The proposed recommendations include:

• Presence of a central-line or peripherally inserted catheter

"Peripheral lines for infusion cause necrosis of soft tissue and aren’t appropriate for patients who will receive drug infusions over time," Frantz explains.

• Presence of a caregiver

"The caregiver is important because we teach our patients self-management techniques that may require assistance from a caregiver," Gorski says.

• First dose in hospital setting

"It’s important to make sure the first dose is given in the hospital because if the patient is going to have an adverse reaction to the medication, it will be with the first dose," Frantz points out.

• Careful physical assessment

"The nurse must listen to the patient’s lungs, check the IV site for infection, and assess any cardiac arrhythmias," Frantz says. This full assessment must be performed at every visit, she adds.

• Use of cardiac-trained nurse

"The best outcomes are found when the nurse has five or more years in a cardiac care unit," Frantz says. "

You must have a nurse [who] is proficient in cardiac assessment, understanding heart tones, listening to lungs, and understanding the effect of the drugs used for these patients," she adds.

If you are considering the addition of inotropic drug infusion to your services and you don’t have an expert on staff, consult with a specialist in this area to make sure you hire the right nurses, establish the best guidelines, and ensure good outcomes, Frantz suggests.

"You also need to make sure the patient understands that the treatment is palliative not curative," Gorski says. "The physician must make sure the patient understands all options, if any are appropriate, before allowing the patient to choose this treatment."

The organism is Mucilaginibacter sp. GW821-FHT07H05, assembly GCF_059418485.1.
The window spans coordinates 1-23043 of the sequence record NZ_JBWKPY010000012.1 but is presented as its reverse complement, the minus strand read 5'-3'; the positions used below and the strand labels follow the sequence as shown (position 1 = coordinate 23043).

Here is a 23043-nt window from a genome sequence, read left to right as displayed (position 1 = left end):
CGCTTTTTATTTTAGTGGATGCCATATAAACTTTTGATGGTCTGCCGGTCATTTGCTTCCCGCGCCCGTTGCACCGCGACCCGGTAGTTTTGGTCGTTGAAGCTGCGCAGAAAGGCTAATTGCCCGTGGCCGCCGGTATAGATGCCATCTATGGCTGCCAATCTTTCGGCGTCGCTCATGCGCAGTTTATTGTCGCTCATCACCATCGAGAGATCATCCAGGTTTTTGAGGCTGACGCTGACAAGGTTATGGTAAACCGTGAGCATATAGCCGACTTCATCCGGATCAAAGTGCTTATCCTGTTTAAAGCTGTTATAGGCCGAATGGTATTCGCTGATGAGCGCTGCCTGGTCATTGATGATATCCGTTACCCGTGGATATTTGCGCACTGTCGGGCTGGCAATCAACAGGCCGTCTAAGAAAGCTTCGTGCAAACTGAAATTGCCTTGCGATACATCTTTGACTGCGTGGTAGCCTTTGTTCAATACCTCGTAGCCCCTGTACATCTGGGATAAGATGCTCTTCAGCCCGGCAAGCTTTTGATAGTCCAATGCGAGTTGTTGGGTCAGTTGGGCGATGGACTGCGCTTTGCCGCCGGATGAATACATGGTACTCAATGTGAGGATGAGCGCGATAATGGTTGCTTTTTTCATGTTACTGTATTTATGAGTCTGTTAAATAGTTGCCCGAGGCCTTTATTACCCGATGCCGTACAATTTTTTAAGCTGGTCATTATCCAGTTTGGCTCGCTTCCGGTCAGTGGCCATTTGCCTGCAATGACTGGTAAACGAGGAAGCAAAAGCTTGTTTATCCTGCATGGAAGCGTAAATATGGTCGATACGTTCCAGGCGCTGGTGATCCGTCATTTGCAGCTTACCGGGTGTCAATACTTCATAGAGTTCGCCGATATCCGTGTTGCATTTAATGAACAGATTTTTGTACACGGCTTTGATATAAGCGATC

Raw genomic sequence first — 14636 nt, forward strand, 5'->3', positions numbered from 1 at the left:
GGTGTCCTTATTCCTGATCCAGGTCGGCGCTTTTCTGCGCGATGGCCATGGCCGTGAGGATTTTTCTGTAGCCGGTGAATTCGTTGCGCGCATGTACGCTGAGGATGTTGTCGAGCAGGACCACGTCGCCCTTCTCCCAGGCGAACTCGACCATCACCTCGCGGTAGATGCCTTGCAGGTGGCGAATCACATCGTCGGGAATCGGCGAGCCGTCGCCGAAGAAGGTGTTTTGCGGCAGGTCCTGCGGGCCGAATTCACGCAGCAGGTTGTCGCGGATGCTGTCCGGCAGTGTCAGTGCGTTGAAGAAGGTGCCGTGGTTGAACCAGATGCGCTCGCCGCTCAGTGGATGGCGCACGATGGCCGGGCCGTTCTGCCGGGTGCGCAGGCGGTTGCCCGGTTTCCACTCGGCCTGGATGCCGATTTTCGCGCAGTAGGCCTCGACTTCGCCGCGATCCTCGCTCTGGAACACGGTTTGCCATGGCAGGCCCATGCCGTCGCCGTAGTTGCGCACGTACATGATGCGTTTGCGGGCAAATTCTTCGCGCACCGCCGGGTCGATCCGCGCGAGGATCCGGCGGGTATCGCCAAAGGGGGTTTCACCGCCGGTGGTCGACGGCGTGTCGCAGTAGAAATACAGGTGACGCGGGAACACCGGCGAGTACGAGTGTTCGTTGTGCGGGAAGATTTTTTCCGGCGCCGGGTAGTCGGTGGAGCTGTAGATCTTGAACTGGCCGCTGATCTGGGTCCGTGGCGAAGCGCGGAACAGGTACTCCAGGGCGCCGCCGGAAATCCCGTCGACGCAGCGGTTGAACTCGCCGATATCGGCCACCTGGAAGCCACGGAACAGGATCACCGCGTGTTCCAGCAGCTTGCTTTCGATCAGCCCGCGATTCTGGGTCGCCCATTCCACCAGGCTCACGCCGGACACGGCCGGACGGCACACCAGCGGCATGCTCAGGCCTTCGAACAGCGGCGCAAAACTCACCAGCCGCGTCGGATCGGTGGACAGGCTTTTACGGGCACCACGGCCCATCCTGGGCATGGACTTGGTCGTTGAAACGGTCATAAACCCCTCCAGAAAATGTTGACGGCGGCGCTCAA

The patient also needs to understand that while the medications have the capability of improving his or her quality of life, they also can cause sudden death, Gorski says.

End-stage heart patients who are receiving ino-tropic infusions make up 5% to 10% of patients for the Fort Worth, TX-based Cardiovascular Home Care, says Bridgette Campbell, RNC, BSN, executive director of the agency.

Need for inotropic infusions could increase

The need for this service is likely to increase as the population ages, as heart failure patients stay alive longer, and as more people want to avoid hospitalizations, she says. "It is one way that you can help patients make the most of their lives."

[For more information about inotropic drug infusion in home health, contact:

  • Bridgette Campbell, RNC, BSN, Executive Director, Cardiovascular Home Care, 2501 Parkview Drive, Suite 303, Fort Worth, TX 76102.
  • Ann K. Frantz, BSN, RN, Independent Health Care Consultant & Cardiac Educator, 465 W. Northfield, Pontiac, MI 48340. Telephone: (248) 745-4882. E-mail: afrantz922@prodigy.com.
  • Lisa A. Gorski, RN, MS, CS, CRNI, Clinical Nurse Specialist, Covenant Home Health and Hospice, 10335 W. Oklahoma Ave., Milwaukee, WI 53227-4107. E-mail: ml_gorski@msn.com.]

Reference

1. Boger JE, DeLuca SL, Watkins DF, Vershave KK, et al. Infusion therapy with milrinone in the home care setting for patients who have advanced heart failure. J Intrav Nurs 1997; 20(30):148-154.